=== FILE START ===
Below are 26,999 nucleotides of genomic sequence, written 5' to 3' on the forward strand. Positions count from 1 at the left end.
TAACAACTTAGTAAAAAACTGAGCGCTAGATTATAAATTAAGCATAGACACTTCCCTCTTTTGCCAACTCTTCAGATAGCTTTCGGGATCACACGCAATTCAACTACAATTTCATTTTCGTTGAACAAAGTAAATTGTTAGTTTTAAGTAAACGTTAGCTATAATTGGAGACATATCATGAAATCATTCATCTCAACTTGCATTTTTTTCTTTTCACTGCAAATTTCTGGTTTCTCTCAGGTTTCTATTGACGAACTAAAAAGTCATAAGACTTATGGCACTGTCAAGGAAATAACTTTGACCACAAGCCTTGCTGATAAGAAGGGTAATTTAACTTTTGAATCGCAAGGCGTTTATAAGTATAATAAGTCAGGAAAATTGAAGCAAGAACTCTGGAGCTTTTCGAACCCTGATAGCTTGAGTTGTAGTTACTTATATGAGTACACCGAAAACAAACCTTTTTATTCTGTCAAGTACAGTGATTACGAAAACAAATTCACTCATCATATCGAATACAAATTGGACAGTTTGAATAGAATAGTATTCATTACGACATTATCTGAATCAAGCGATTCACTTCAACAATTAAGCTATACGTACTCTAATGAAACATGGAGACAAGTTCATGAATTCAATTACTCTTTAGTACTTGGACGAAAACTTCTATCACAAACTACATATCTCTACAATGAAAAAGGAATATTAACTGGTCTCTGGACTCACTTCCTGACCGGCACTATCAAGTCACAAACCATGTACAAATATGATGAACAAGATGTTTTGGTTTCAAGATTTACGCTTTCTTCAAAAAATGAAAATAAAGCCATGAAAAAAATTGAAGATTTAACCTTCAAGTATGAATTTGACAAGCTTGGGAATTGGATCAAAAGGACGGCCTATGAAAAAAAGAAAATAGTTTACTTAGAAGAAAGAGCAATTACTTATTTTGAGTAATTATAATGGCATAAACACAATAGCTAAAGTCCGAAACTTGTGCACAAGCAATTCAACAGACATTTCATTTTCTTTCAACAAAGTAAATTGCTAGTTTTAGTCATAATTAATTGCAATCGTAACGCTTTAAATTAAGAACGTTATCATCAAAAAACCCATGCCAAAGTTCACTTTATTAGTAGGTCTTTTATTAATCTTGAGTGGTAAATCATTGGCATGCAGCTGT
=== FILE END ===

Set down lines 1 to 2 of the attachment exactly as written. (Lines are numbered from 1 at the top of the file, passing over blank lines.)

Below are 26,999 nucleotides of genomic sequence, written 5' to 3' on the forward strand. Positions count from 1 at the left end.
TAACAACTTAGTAAAAAACTGAGCGCTAGATTATAAATTAAGCATAGACACTTCCCTCTTTTGCCAACTCTTCAGATAGCTTTCGGGATCACACGCAATTCAACTACAATTTCATTTTCGTTGAACAAAGTAAATTGTTAGTTTTAAGTAAACGTTAGCTATAATTGGAGACATATCATGAAATCATTCATCTCAACTTGCATTTTTTTCTTTTCACTGCAAATTTCTGGTTTCTCTCAGGTTTCTATTGACGAACTAAAAAGTCATAAGACTTATGGCACTGTCAAGGAAATAACTTTGACCACAAGCCTTGCTGATAAGAAGGGTAATTTAACTTTTGAATCGCAAGGCGTTTATAAGTATAATAAGTCAGGAAAATTGAAGCAAGAACTCTGGAGCTTTTCGAACCCTGATAGCTTGAGTTGTAGTTACTTATATGAGTACACCGAAAACAAACCTTTTTATTCTGTCAAGTACAGTGATTACGAAAACAAATTCACTCATCATATCGAATACAAATTGGACAGTTTGAATAGAATAGTATTCATTACGACATTATCTGAATCAAGCGATTCACTTCAACAATTAAGCTATACGTACTCTAATGAAACATGGAGACAAGTTCATGAATTCAATTACTCTTTAGTACTTGGACGAAAACTTCTATCACAAACTACATATCTCTACAATGAAAAAGGAATATTAACTGGTCTCTGGACTCACTTCCTGACCGGCACTATCAAGTCACAAACCATGTACAAATATGATGAACAAGATGTTTTGGTTTCAAGATTTACGCTTTCTTCAAAAAATGAAAATAAAGCCATGAAAAAAATTGAAGATTTAACCTTCAAGTATGAATTTGACAAGCTTGGGAATTGGATCAAAAGGACGGCCTATGAAAAAAAGAAAATAGTTTACTTAGAAGAAAGAGCAATTACTTATTTTGAGTAATTATAATGGCATAAACACAATAGCTAAAGTCCGAAACTTGTGCACAAGCAATTCAACAGACATTTCATTTTCTTTCAACAAAGTAAATTGCTAGTTTTAGTCATAATTAATTGCAATCGTAACGCTTTAAATTAAGAACGTTATCATCAAAAAACCCATGCCAAAGTTCACTTTATTAGTAGGTCTTTTATTAATCTTGAGTGGTAAATCATTGGCATGCAGCTGT